New UK Government to Vet Broadcast Media for Extremist Content
In UK the proposal of a legislation “against channels which broadcast extremist content”. But Media Diversity Institute reports that the debate is controversial: will it lead to censorship or to a stronger protection against terrorism?
British government made it clear in what direction wants to take the country by proposing a set of legislation including the counter-terrorism bill targeting electronic media. Ofcom as the UK regulatory body would be given new powers to take actions against channels which broadcast extremist content, although it is unclear whether they will be able to intervene before or after transmission.
The Guardian wrote in its editorial that “pre-programme vetting is such a terrible idea that it is hard to know where to begin”. Mike Jempson of MediaWise told MDI that one of his concerns is matter of definition. “Who is to determine what is regarded as extremism?”
“Would it be politicians, judges or Ofcom bureaucrats? There are plenty of laws in place which limit what a broadcaster or journalists may report and it is vital that the public understands what is behind any perceived threat or threat to the public safety. Criminalising journalists and broadcasters is yet another example of shooting the messenger,” says Jempson.
The Home Office’s Prevent strategy defines extremism as “vocal or active opposition to fundamental British values including democracy, the rule of law, individual liberty, mutual respect and tolerance of different faiths and beliefs”.
“Denying the right to free speech to anyone who falls foul of this description has already worried senior parliamentarians,” reports the BBC quoting the former attorney general Dominic Grieve QC who is concerned that “extremism powers could result in people being prosecuted for having a point of view”.
Several media outlets and experts raised the issue of “May’s censorship plan”, but it seems like the mainstream media were more concerned with an apparent row between two Cabinet’s ministers on counter -terrorism bill then with the consequences of the bill itself.
In comments prior to the Queen’s speech, parallels were made between media in the UK and other countries that got criticised by official London for having some sort of censorship. The business secretary Sajid Javid was right to warn his colleague Theresa May in his letter leaked to the Guardian that “other countries with a pre-transmission regulatory regime are not known for their compliance with rights relating to freedom of expression and government may not wish to be associated with such regimes.” In his most recent interview for the BBC though, Javid tried to convince British public that “resulting plan would be well-balanced and that at its heart will be the protection of freedom of speech”.
“Who knows, then, how far censorship could go,” asks the Guardian adding that “the Conservative party backed the dogged resistance of many newspapers to the decidedly indirect official influence over press self-regulation envisaged in the Leveson report. It can hardly be consistent with this libertarian stance to begin meddling directly in broadcast”.
In an interview for MDI website, Mike Jempson gave an example of MED TV, a London-based international TV station which licence was revoked in 1999 due to “likeliness to encourage or incite crime or lead to disorder”. It was believed at the time that MED TV had links with PKK. “It is ironic that one of the broadcasters taken off air by Ofcom was the one broadcasting to the Kurdish community and yet, Britain and the West are now supporting the so called terrorist organisations whose ideas had been aired by this TV station,” warns Jempson.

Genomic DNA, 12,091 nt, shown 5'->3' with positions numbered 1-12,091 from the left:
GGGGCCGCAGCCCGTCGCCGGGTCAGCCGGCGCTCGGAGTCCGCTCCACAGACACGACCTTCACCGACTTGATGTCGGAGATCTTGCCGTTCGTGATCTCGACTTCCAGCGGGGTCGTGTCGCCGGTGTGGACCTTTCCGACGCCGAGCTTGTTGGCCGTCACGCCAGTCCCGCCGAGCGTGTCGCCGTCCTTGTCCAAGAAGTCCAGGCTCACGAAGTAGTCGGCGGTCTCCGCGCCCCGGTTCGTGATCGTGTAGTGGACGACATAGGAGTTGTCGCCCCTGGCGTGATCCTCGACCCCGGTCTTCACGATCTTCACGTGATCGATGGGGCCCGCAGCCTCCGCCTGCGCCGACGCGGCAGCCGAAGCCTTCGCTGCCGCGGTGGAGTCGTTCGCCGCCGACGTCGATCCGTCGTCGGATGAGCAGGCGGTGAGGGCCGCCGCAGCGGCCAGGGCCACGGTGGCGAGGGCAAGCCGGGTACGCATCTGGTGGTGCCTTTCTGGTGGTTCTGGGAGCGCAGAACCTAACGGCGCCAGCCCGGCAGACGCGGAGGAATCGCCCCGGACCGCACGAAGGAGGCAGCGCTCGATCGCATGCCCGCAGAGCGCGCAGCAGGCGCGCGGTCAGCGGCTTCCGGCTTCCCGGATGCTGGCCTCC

The Guardian reminds of “half a precedent, in Margaret Thatcher’s attempts to starve Irish Republicanism of the ‘oxygen of publicity’”.
“This ended in the requirement that Sinn Féin spokespeople appear on the screen while hidden actors dubbed their words. The Day Today soon had a spoof Gerry Adams inhale helium, in order to raise his voice to a squeak and “subtract credibility from his statements”. Poking around with television production doesn’t bring victory in the publicity war against terrorism: it brings absurdity. A generation on, censorship would be more hopeless still. If video clips are luring youngsters towards the jihadis, these will not be from controversial footage on (say) Channel 4 News, but material that fanatics are simply creating and uploading themselves,” reports the Guardian.
One of the possible consequences would be anti-immigrant sentiment, says Global Research: “Together with a sweeping attack on democratic rights and legal norms, the Conservatives’ anti-terror bill will further advance the government’s right-wing agenda of whipping up anti-immigrant sentiment. New powers will be established to deny immigrants entry on the grounds of preaching extremist views”.
Apart from monitoring media and possibility for ‘extremists’ messages to be broadcasted’, David Cameron’s government will give police and spies greater powers to monitor internet and phone use. Downing Street said that measures in the Investigatory Powers Bill would provide the authorities “with the tools to keep you and your family safe”, but civil liberties campaigners claim it will pave the way for mass surveillance of UK citizens.
Global Research says that “the planned actions in the UK are part of an escalating international assault on democratic rights” reminding that earlier this month, the French National Assembly passed legislation sanctioning mass spying and other police state measures. Also this month, the Canadian House of Commons passed the “Anti-Terror Act,” which gave the state vast new powers, including the ability to target any activities declared a danger to “national security.”